where the transition operator is the one in the QPC model

(11) |

By the standard derivation one can obtain the amplitude and the partial wave amplitude as in Ref. Blundell and Godfrey (1996). Then the form factor which describes the interaction between and in the Friedrichs model can be obtained as

(12) |

where is the c.m. momentum, and being the masses of meson and respectively. Now, after including more continuum states, function can be expressed as

(13) |

where denotes the energy of the -th threshold. Notice that this function can be continued to an analytic function defined on a -sheet Riemann surface in the case of thresholds. The poles of a scattering amplitude are just the zeros of the function Xiao and Zhou (2017), and its real part and imaginary part represent the mass and half-width of the Gamow state. Only the Gamow states close to the physical region could significantly influence the observables such as cross section or invariant mass spectrum of the final states.

With the parameters in the GI model Godfrey and Isgur (1985), we first reproduced the results of GI by approximating the wave function of the P-wave charmonium states and the charmed mesons with 30 Harmonic Oscillator wave function basis. Using these wave functions of the meson states in the QPC model, one could then obtain the coupling form factor in the Friedrichs model. The only parameter of the QPC model is , which represents the quark pair production strength from the vacuum. In the literature, various values of are chosen in different situations, and a typical value is chosen as Barnes et al. (2005); Kokoski and Isgur (1987). However, since the wave functions used here are different from theirs, it is no need to choose the same value as there. We choose it to be a value around such that all the observed -wave first excited charmonium state spectrum can be reproduced well simultaneously in our scheme.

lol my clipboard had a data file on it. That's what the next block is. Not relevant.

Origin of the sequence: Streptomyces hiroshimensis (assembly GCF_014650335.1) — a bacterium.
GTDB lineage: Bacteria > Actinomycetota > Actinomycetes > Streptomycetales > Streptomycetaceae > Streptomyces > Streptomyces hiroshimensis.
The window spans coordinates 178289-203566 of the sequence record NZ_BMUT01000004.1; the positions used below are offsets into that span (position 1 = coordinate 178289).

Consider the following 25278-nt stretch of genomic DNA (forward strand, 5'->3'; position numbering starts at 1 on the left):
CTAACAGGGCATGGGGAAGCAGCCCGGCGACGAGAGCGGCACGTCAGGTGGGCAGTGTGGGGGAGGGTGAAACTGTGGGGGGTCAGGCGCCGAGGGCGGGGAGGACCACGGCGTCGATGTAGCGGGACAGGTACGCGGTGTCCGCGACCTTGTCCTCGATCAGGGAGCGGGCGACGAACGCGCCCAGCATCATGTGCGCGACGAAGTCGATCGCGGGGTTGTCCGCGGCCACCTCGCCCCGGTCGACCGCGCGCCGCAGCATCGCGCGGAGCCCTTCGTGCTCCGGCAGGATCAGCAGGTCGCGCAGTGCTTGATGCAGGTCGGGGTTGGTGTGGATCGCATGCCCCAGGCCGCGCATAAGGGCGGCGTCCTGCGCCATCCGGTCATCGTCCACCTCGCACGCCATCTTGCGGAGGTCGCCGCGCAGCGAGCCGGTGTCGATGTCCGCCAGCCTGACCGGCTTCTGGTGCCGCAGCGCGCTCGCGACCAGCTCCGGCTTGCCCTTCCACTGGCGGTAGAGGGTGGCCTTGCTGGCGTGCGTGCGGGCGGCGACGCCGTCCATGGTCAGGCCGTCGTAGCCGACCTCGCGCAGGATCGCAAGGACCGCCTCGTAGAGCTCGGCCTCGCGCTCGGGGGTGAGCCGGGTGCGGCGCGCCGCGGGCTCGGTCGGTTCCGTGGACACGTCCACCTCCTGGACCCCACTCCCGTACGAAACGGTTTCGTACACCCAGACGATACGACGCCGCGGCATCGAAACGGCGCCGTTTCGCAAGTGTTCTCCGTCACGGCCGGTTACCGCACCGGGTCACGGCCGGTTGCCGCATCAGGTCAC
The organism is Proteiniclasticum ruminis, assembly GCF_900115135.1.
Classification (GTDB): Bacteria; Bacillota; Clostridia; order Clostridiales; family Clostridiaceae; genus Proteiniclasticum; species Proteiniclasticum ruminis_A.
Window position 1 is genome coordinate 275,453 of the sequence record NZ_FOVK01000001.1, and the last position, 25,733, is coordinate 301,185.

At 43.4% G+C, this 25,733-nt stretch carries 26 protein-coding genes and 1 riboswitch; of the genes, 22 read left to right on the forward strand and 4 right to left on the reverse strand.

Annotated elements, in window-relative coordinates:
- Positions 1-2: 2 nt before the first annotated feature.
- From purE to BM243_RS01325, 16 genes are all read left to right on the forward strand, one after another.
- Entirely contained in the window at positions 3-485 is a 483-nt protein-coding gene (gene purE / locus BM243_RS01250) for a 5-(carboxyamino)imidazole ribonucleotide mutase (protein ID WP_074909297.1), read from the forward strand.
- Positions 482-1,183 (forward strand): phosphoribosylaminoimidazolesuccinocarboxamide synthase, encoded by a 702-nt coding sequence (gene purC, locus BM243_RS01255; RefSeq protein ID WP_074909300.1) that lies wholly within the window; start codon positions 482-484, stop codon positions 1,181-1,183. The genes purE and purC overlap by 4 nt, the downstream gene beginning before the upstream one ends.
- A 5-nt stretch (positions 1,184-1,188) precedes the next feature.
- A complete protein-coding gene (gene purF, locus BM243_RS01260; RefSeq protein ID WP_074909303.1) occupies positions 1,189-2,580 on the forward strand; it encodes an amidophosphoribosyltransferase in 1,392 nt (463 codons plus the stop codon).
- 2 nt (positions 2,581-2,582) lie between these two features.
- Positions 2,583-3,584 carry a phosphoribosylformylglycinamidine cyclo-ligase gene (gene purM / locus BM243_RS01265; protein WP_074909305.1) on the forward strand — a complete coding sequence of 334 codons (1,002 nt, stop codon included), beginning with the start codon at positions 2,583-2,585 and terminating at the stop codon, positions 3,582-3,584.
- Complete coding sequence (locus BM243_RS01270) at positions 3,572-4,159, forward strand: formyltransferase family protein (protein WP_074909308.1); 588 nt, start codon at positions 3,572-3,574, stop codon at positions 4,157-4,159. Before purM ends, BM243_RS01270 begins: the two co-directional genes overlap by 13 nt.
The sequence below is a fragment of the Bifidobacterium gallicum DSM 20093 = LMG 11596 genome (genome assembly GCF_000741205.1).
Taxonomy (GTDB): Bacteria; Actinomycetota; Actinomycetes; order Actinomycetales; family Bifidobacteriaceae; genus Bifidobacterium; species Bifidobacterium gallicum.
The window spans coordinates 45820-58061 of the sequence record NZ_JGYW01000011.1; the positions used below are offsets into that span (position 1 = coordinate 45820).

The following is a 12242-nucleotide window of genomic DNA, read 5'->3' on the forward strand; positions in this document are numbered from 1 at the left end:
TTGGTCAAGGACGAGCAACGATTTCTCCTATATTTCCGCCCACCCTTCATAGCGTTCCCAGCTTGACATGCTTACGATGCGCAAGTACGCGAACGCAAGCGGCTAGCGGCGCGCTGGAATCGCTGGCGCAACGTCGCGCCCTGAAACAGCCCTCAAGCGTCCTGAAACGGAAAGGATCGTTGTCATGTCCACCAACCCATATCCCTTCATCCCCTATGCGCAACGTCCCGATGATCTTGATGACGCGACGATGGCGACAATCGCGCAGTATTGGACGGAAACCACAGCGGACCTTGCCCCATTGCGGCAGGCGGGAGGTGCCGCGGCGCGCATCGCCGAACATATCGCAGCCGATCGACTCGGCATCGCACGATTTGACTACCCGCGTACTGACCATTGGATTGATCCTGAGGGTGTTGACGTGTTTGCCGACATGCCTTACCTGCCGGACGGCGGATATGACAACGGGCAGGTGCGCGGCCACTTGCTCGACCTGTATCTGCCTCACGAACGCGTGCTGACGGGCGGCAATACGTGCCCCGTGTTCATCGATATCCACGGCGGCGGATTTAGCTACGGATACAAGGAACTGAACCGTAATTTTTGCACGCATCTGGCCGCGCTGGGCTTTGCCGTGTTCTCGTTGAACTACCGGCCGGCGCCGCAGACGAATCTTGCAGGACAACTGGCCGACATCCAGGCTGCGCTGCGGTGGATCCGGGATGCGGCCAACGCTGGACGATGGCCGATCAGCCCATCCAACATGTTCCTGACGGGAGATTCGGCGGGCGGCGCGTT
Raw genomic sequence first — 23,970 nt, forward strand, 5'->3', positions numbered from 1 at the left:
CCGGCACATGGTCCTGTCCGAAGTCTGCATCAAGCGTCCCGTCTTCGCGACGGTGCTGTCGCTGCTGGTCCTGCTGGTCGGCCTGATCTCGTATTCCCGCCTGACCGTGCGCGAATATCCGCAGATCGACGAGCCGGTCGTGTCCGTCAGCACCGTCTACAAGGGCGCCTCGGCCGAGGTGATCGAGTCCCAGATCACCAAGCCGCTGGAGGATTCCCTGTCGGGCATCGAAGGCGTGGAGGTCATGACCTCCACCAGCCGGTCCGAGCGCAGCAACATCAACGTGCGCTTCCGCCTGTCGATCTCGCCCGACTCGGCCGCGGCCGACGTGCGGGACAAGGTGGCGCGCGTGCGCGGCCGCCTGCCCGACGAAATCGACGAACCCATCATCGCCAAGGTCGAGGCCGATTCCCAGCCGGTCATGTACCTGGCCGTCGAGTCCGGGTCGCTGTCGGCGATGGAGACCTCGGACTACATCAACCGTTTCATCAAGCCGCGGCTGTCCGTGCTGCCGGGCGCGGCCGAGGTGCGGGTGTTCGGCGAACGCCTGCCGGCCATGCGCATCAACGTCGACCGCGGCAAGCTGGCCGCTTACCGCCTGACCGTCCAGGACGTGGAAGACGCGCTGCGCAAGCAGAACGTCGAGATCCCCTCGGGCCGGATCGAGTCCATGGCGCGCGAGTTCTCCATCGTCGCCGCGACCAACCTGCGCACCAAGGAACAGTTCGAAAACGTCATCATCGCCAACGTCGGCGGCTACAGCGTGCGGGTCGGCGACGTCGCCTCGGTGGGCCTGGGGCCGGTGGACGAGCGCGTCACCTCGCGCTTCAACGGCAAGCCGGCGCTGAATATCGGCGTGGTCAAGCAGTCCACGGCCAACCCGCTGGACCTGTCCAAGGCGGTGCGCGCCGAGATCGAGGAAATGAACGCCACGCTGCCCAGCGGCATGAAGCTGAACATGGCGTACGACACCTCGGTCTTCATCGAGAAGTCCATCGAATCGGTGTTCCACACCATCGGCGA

The coupled channels are chosen up to in the four cases. The state can couple to , , and in both and -wave. For the and states, the coupled channels are , and . In the case of the state, the coupled channels are , and .

The poles of scattering amplitude (zero of the function) could be extracted by analytically continuing to the closest Riemann sheet. To make this scheme more friendly to the experimentalists, one may approximate by a Breit-Wigner parametrization as , and the mass parameter is determined by solving

(14) |

on the real axis where means principal value integration and the Breit-Wigner partial width of the -th open channel is expressed as

(15) |

and the total width . It is worth mentioning that this approximation, Eq. (14) and (15) together, is only valid when it is used to represent a narrow resonance far away from the thresholds.

pole | GI | |||||

3920 | 10 | 3920-4i | ||||

3934-40i | ||||||

3871 | 0 | 3871-0i | ||||

3878 | 11 | 3878-5i | ||||

3895 | 37 | 3902-27i |

The numerical results of the extracted pole position and related Breit-Wigner parameters are shown in Table 1. If there is only one open channel, usually one Gamow state which originates from the bare state is expected, but sometimes there could also be an extra virtual state or bound state generated by the form factor when the coupling is strong, which exhibits the molecular nature of this state. Here, the is just of this nature. In Ref. Xiao and Zhou (2016), we discussed the general condition for this kind of virtual or bound state poles.